Students retrace Chowchilla school bus kidnapping route for new book

The Chowchilla school bus kidnapping that made headlines worldwide in the 1970s is now the focus of a research project by a group of local students.

The eighth-graders from Dixieland Elementary are collaborating with three other Madera Unified schools to write a book about Madera County's sheriffs and the crimes they investigated.

On Monday, the students boarded their own school bus to retrace the route the victims were forced to take more than 40 years ago.

The Berenda Slough just outside of Chowchilla is one of several significant sites the students visited, along with current Madera County Sheriff Jay Varney and former Sheriff Ed Bates.

Bates was in office when Fred Woods and brothers Rick and Jim Schoenfeld hid a school bus in the slough after kidnapping the driver and 26 children at gunpoint in July of 1976.

The victims were then forced into vans and driven to a quarry in Livermore, where they were buried in a box truck for 18 hours until they managed to escape.

Bates said, "It can be very educational for an old guy like me at 94 years old to be able to tell them firsthand what really happened because there's been all kinds of stories."

The students are now writing their own chapter about the kidnapping for a book that will be published in June.

To help with their research, they also traveled to the spot where the abduction happened and the Chowchilla Police Department to see a monument honoring the survivors.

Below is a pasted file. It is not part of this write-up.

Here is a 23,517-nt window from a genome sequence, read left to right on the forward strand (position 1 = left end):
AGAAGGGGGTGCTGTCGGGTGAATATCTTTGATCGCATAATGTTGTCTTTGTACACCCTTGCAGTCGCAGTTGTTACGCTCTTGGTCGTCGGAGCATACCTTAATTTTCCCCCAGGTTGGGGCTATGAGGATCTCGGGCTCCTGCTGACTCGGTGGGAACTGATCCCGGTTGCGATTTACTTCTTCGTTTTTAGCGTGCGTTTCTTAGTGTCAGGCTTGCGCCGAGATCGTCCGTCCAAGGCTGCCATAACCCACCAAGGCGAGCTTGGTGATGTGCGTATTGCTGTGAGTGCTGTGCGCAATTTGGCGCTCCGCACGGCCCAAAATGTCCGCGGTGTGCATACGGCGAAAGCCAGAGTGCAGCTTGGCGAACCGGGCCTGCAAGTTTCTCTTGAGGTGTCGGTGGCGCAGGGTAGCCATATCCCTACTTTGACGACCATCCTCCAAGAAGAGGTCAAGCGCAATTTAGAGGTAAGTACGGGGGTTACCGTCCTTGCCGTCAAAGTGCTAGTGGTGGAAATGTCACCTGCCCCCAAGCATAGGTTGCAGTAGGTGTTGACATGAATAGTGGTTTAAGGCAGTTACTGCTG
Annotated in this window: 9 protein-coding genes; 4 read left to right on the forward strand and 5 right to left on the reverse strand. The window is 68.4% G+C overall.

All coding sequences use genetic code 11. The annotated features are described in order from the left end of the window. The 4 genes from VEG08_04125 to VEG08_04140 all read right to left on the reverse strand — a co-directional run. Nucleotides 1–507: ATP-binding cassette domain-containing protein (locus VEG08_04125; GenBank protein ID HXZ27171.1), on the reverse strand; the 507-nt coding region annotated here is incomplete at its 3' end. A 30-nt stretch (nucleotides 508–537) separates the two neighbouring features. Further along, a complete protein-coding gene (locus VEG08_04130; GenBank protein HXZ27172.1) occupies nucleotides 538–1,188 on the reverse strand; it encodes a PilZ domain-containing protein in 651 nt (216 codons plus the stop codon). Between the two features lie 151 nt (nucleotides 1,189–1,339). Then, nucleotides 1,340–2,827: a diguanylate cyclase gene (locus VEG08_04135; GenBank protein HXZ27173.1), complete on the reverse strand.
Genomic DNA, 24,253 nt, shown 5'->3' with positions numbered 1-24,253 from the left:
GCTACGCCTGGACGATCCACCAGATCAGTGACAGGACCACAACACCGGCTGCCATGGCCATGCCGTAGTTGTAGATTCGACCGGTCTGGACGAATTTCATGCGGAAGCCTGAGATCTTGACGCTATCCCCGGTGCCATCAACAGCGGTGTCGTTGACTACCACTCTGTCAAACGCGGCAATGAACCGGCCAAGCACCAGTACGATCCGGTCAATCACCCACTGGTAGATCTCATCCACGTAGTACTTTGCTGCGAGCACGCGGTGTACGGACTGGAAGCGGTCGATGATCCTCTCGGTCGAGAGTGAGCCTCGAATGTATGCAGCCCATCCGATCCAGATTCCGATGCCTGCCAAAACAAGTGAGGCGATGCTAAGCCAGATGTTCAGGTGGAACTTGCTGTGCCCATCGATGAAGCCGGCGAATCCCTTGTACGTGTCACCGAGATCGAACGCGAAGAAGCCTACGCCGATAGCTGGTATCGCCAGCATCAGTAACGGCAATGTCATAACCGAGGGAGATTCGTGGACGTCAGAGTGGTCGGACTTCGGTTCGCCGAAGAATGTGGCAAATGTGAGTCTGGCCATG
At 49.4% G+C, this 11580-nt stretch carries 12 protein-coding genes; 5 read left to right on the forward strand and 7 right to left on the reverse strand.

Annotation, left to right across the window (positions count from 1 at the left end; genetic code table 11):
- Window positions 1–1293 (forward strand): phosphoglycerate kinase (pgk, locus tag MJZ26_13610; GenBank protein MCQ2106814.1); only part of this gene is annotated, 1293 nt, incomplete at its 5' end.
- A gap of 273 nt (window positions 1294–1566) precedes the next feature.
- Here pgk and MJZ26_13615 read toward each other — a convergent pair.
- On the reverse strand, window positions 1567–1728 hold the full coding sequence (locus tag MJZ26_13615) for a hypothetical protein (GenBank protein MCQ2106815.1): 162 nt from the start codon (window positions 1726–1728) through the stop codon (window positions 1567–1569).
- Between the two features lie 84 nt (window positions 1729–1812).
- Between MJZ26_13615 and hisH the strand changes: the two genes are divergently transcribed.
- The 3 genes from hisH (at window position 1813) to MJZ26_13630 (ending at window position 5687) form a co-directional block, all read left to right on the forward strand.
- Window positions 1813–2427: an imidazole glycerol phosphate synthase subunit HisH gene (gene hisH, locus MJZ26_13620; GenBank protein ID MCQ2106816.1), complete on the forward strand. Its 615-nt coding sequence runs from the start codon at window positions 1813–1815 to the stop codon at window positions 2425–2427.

Then they visited Edward Ray Park, which is named after the heroic driver, and they saw the bus itself at Brights Pioneer Museum in Le Grand. They asked several questions along the way.

Eighth-grader Liza Amezcua said, "It does give us a better understanding of what really happened. I feel like we connect more with our story."

Their teacher also has a personal connection to the case.
Angela Lindsay explaineds, "I grew up in Chowchilla. Many of the students who were on the bus, I either knew at the time or knew later in life."

Now she and both sheriffs hope this project will help preserve a piece of the past.

Sheriff Varney said, "Although it was an event that turned out well in the end, it was horrific while it was going on. It's still important for the younger generation to know that it happened."

Both Schoenfeld brothers have been released from prison, but Fred Woods was just denied parole for the 17th time in October.

For this book project, Lindsay says she would like to focus more on the survivors than the kidnappers.

She's invited some of them come in and speak to her class next week.
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